that their subjects may be otherwise “intact” and
By this last point, I consider the possibility of, for example,
in language production. Because an entire hemisphere was removed,
it may be very difficult to determine whether the deficit is in
language or the motor skills to vocalize and/or write (I admit this is
a flawed example, but I think the point is clear).
The issues of experimental
the patients themselves present even greater hurdles to pooling data by
virtue of the variance of the population and the idiosyncrasies
in their condition(s). For example, while Rasmussen’s
(RE) is most frequently associated with CH, it is not the only cause
the procedure. Different diseases may produce different effects
to the surgery, so those must be taken into account. In the case
of RE, patients’ IQ diminishes as the disease progresses. With a
cerebral stroke, there may be pre-surgical loss of function in speech
motor areas. Thus, the pathology of the original condition must
separated from the effects of the hemispherectomy.
Because CHs are performed most
on younger patients, developmental differences may also compound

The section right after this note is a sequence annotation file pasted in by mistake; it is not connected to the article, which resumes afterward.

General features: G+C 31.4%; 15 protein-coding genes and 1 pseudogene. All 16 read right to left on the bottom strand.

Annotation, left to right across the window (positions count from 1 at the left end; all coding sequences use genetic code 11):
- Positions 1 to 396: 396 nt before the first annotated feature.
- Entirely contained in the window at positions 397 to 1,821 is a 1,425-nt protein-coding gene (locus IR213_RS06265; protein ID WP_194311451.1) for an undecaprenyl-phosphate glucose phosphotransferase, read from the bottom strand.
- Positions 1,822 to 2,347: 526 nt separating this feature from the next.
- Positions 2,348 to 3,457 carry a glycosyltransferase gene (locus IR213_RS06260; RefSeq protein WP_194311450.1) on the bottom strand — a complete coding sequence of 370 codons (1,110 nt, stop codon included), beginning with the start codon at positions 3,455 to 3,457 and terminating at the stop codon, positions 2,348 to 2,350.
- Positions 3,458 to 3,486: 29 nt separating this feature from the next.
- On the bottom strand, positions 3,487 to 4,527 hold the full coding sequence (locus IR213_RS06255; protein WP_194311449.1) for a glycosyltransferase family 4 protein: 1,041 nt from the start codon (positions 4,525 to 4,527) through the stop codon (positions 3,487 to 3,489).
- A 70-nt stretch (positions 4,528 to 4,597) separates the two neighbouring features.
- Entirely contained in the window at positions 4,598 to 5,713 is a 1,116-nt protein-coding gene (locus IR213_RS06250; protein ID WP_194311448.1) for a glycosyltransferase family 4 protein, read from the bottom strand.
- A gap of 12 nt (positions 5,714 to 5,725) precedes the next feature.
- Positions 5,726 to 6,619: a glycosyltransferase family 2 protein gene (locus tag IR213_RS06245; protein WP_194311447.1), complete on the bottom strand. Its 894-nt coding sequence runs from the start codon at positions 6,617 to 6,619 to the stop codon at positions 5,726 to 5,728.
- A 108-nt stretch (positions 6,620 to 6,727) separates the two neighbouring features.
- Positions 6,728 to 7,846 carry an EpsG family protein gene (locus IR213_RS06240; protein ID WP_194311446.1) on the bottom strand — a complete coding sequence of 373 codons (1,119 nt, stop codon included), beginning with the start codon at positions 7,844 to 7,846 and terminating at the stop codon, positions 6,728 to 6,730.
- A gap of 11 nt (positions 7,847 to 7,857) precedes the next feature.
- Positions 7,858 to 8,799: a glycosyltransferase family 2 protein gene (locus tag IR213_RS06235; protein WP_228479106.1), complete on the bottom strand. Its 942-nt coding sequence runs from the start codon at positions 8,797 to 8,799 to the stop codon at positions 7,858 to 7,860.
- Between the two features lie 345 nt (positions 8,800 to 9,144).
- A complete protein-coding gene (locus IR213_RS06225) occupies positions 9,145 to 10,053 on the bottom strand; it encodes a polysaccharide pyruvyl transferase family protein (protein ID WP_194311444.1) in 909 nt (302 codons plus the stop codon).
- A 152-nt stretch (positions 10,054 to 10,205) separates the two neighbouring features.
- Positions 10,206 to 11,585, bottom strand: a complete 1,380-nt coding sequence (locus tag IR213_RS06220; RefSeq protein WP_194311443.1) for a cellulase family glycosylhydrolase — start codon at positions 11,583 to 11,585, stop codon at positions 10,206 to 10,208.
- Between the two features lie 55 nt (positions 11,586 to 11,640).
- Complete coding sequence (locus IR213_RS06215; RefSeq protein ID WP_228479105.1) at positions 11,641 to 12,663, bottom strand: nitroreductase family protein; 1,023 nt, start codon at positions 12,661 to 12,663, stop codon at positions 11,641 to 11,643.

The patient’s age at the onset of the disease, the severity of the
the age of the surgery, and the amount of post-surgical time that has
before the patient is examined must be taken into account when
data from this population.
The most obvious issue to
consider in studying
this CH patients is which hemisphere was excised. This alone, of
course, is not adequate to neatly partition data from subjects, as the
general population is heterogeneous with respect to hemispheric
of language (i.e., left, right, or even bilaterally). Handedness
is a general (though not perfect!) indicator of this factor, and is
noted in case studies. Even then, some patients may be bilingual
or have acquired a second language, further complicating standardized
Actually, some of these “complications” may represent opportunities to
address questions about language acquisition and some case studies have
exploited some of these subpopulations to examine, for example,
Cerebral hemispherectomy research
The obvious solution to
of a limited human population and their inherent heterogeneity is to
animal research. Surprisingly, as limited as the research on CH
in general, the vast majority of the publications on this topic tend to
be case studies in humans. This is likely due to a number of
First, CH is a relatively uncommon procedure, thus not attracting the
attention of more generalized topics like learning and memory.
a parallel situation exists in traumatic spine injury research.
her seminar last year at UNT, Dr. Lisa Rosenberg related that drug
in general have little interest in this topic because the number of
patients/customers for this type of injury is miniscule compared to
returns for developing, say, a new allergy medication.)